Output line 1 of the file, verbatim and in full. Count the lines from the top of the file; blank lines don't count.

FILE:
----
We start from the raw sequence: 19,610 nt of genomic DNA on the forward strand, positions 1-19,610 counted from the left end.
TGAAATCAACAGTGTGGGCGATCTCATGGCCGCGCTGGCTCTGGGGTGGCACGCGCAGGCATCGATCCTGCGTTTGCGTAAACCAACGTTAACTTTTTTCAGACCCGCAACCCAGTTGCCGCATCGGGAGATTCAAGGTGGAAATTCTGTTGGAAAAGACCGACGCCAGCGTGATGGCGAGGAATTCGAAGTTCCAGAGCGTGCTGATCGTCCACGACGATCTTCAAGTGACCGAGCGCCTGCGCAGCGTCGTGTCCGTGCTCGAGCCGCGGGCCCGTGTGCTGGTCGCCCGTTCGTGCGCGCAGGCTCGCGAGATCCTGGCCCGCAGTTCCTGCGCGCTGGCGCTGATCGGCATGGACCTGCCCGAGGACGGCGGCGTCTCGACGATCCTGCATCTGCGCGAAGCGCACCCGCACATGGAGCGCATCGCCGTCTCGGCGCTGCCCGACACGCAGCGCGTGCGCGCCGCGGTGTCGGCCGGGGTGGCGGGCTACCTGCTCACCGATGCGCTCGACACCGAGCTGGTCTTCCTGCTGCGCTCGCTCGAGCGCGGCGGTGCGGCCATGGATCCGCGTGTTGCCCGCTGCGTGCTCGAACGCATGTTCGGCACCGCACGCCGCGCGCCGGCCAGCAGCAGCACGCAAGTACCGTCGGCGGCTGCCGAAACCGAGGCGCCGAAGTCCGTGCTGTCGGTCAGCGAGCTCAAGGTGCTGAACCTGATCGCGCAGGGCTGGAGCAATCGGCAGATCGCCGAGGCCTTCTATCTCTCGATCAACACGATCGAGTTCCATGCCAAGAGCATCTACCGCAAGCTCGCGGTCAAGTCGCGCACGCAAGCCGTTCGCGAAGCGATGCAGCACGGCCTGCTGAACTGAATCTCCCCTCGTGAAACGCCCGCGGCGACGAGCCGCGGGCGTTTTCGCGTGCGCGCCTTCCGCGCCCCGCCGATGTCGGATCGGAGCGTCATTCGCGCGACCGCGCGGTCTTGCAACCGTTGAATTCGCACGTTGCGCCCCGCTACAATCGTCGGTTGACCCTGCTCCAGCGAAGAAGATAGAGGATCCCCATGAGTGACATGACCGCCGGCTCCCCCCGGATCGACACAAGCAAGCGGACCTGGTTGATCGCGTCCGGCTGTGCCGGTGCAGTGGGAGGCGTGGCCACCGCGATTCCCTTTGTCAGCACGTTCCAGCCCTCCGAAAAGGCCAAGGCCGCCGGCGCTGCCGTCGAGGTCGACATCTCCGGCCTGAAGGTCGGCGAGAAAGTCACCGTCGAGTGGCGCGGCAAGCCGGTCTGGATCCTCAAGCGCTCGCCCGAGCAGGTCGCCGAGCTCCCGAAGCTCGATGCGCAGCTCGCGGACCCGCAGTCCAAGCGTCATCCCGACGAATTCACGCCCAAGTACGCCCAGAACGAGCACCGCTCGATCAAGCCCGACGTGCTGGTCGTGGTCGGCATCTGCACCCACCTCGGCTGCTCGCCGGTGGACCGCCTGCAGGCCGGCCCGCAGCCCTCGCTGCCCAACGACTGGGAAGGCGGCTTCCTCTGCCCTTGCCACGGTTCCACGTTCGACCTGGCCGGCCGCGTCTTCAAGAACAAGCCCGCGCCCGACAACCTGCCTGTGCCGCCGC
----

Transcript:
We start from the raw sequence: 19,610 nt of genomic DNA on the forward strand, positions 1-19,610 counted from the left end.